One potential stochastic event is the existence of somatic mutations in the expanding autoimmune cells as a common pathogenetic mechanism for all forms of autoimmunity. In this hypothesis, somatic mutations, occurring as self-reactive lymphocytes that proliferate after contact with antigen, might interfere with one component of the series of self-tolerance checkpoints designed to arrest their persistent proliferation [3]. Proliferation creates additional opportunities for somatic events that might allow these lineages to bypass multiple regulatory checkpoints, causing autoimmunity. This somatic mutation hypothesis draws an overlap in the underlying molecular mechanisms of the pathogenicity of autoimmunity and cancer [3]. Moreover, it is, perhaps, the missing piece of the autoimmunity puzzle, and the current genomic advances make testing this hypothesis possible, offering novel avenues for research in the field of autoimmunity and its tailored, personalized treatments.
Here, we reviewed recent studies examining this hypothesis. We began by discussing the pathogenesis of autoimmunity. We then described the somatic mutation hypothesis and the evidence supporting it. The current research supporting this hypothesis is then discussed. We then looked at how this hypothesis could be harnessed for personalized medicine. Finally, we outlined the future directions for the field.

2. The Pathogenesis of Autoimmune Diseases

The central role of the various pleiotropic immune cells is to safeguard the host from infectious agents. Failure to do so results in one of two pathological manifestations: first, immunodeficiency syndromes, in which one or more modules of the immune system’s capability of reacting protectively to pathogens is compromised (or entirely absent) or, alternatively, autoimmunity, in which the immune system launches an immune response against its own, due to failure in identifying self-cells [2].
The immune system must be able to differentiate self-antigens from alien antigens, in order to function properly. This necessitates maintaining a delicate balance between host defense and self-tolerance. To equip the immune system’s lymphocytes with various antigen-detecting receptors, a number of physiological mechanisms of V(D)J recombination and somatic mutation exist [4]. Lymphocytes have the ability to turn on robust and powerful cell growth and survival pathways when encountering an antigen. This is due to the membrane-spanning immunoglobulin isoforms: the T cell receptors (TCRs) expressed on T lymphocytes and the B cell receptors (BCRs) expressed on B cells.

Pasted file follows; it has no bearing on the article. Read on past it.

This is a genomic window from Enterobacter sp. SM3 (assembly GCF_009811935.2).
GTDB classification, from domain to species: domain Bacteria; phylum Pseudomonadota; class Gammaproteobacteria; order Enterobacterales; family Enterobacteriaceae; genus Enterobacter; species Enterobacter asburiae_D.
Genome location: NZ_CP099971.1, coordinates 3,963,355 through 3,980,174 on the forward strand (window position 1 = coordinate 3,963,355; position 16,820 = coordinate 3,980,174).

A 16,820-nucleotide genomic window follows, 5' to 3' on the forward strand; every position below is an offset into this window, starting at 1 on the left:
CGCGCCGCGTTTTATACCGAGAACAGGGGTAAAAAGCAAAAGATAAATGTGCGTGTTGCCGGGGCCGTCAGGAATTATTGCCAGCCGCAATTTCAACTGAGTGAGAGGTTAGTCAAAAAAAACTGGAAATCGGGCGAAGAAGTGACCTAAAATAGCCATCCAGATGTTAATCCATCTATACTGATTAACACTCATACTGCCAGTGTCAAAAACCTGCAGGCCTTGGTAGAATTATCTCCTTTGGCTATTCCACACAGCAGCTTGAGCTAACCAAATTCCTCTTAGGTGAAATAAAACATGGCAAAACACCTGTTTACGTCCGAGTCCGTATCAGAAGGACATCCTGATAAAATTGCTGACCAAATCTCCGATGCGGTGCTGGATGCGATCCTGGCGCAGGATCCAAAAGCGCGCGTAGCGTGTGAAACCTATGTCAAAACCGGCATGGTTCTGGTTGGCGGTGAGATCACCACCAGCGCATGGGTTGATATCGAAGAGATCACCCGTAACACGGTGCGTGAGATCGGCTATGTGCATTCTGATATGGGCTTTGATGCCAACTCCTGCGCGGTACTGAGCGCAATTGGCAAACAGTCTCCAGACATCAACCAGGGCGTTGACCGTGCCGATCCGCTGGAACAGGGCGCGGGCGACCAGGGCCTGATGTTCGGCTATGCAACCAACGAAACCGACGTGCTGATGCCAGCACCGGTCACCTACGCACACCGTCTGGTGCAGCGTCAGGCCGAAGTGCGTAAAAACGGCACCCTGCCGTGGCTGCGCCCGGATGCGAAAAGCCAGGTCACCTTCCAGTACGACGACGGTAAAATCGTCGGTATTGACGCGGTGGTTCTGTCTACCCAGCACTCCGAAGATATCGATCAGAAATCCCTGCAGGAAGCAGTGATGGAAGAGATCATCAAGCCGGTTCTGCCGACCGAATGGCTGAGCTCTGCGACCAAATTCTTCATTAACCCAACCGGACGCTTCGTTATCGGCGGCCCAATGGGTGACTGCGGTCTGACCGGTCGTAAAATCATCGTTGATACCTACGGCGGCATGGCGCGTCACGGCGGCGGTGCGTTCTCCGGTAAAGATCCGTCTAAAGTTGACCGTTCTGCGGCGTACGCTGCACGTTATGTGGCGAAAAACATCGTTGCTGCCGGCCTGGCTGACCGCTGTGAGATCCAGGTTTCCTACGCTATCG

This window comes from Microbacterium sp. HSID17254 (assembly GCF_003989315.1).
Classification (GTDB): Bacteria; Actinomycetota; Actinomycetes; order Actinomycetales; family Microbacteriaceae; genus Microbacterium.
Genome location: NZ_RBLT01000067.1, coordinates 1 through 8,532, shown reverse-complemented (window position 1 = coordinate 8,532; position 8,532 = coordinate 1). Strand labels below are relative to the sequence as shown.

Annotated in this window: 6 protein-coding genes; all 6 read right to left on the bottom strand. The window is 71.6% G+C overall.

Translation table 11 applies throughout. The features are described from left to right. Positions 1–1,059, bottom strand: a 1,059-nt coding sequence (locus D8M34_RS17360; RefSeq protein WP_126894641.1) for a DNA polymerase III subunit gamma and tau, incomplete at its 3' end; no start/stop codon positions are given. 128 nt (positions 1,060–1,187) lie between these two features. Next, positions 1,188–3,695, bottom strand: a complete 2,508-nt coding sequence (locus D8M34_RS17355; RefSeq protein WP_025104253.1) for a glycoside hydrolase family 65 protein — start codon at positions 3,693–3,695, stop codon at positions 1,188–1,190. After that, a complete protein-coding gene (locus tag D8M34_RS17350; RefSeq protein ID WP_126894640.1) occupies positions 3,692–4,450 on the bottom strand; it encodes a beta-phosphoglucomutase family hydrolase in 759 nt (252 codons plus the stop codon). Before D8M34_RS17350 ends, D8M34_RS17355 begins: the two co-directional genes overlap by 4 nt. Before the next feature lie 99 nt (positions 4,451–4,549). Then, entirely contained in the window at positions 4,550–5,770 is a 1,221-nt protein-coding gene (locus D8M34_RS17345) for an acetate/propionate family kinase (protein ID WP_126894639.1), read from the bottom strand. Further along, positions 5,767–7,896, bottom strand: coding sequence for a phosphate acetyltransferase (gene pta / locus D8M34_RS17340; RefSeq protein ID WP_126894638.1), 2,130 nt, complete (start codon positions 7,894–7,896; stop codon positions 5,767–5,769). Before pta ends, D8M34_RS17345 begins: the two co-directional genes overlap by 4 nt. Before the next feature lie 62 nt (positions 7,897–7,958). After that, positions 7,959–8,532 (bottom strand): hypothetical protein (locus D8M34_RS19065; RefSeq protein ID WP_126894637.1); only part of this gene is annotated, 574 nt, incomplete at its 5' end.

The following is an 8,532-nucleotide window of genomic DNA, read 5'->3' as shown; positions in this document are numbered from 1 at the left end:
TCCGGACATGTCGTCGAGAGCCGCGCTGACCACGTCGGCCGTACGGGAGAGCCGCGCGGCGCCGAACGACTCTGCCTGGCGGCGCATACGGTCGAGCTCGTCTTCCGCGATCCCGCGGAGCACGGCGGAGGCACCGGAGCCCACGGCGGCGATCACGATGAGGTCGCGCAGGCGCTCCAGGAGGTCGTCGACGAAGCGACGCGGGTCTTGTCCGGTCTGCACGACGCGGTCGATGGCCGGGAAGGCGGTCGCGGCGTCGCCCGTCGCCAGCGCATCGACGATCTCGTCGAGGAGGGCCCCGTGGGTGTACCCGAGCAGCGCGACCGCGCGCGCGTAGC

Tolerance mechanisms in central lymphoid organs play a fundamental role in shaping immune system homeostasis; these include positive and negative selection in the thymus. This is enhanced by the capacity of the thymic medullary epithelial cells to express a diverse range of ordinarily tissue-specific antigens. The first demonstration of a tissue-specific antigen expression in the thymus was the thymic expression of insulin in low levels, correlating with a variable number of tandem repeats (VNTR) polymorphism that strongly protects from T1D [5]. Beyond the thymus, tolerance mechanisms in the periphery include mechanisms of clonal deletion, ignorance, anergy, and immune regulation. Immunological self-tolerance mechanisms are reviewed in detail elsewhere [4,6].
The genetic component of autoimmunity (with the exception of rare Mendelian autoimmune diseases) results, substantially, from common variants of the major histocompatibility complex (MHC) Class II molecules that modulate the efficiency of antigen presentation [7]. However, the rest of the genetic component comes from the additive effects of multiple genetic loci cooperating in causing autoimmunity, each with a little or no effect alone [7].